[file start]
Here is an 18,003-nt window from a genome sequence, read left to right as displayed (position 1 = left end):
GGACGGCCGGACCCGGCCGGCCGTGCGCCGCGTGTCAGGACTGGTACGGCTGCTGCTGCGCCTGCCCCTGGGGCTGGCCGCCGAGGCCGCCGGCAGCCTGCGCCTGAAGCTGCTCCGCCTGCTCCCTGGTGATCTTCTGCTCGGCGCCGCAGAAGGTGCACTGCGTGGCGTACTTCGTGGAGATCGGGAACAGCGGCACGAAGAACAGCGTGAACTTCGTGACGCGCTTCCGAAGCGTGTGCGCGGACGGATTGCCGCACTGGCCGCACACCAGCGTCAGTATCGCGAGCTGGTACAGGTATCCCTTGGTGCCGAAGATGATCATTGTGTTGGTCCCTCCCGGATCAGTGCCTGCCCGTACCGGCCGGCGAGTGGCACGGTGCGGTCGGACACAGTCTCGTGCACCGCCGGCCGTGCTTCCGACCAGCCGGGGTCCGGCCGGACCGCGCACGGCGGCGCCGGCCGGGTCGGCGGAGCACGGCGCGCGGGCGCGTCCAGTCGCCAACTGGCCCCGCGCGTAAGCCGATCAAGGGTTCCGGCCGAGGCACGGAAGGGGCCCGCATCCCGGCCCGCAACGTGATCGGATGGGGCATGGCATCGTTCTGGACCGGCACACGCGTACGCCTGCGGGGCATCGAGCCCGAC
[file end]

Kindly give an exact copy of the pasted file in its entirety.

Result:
Here is an 18,003-nt window from a genome sequence, read left to right as displayed (position 1 = left end):
GGACGGCCGGACCCGGCCGGCCGTGCGCCGCGTGTCAGGACTGGTACGGCTGCTGCTGCGCCTGCCCCTGGGGCTGGCCGCCGAGGCCGCCGGCAGCCTGCGCCTGAAGCTGCTCCGCCTGCTCCCTGGTGATCTTCTGCTCGGCGCCGCAGAAGGTGCACTGCGTGGCGTACTTCGTGGAGATCGGGAACAGCGGCACGAAGAACAGCGTGAACTTCGTGACGCGCTTCCGAAGCGTGTGCGCGGACGGATTGCCGCACTGGCCGCACACCAGCGTCAGTATCGCGAGCTGGTACAGGTATCCCTTGGTGCCGAAGATGATCATTGTGTTGGTCCCTCCCGGATCAGTGCCTGCCCGTACCGGCCGGCGAGTGGCACGGTGCGGTCGGACACAGTCTCGTGCACCGCCGGCCGTGCTTCCGACCAGCCGGGGTCCGGCCGGACCGCGCACGGCGGCGCCGGCCGGGTCGGCGGAGCACGGCGCGCGGGCGCGTCCAGTCGCCAACTGGCCCCGCGCGTAAGCCGATCAAGGGTTCCGGCCGAGGCACGGAAGGGGCCCGCATCCCGGCCCGCAACGTGATCGGATGGGGCATGGCATCGTTCTGGACCGGCACACGCGTACGCCTGCGGGGCATCGAGCCCGAC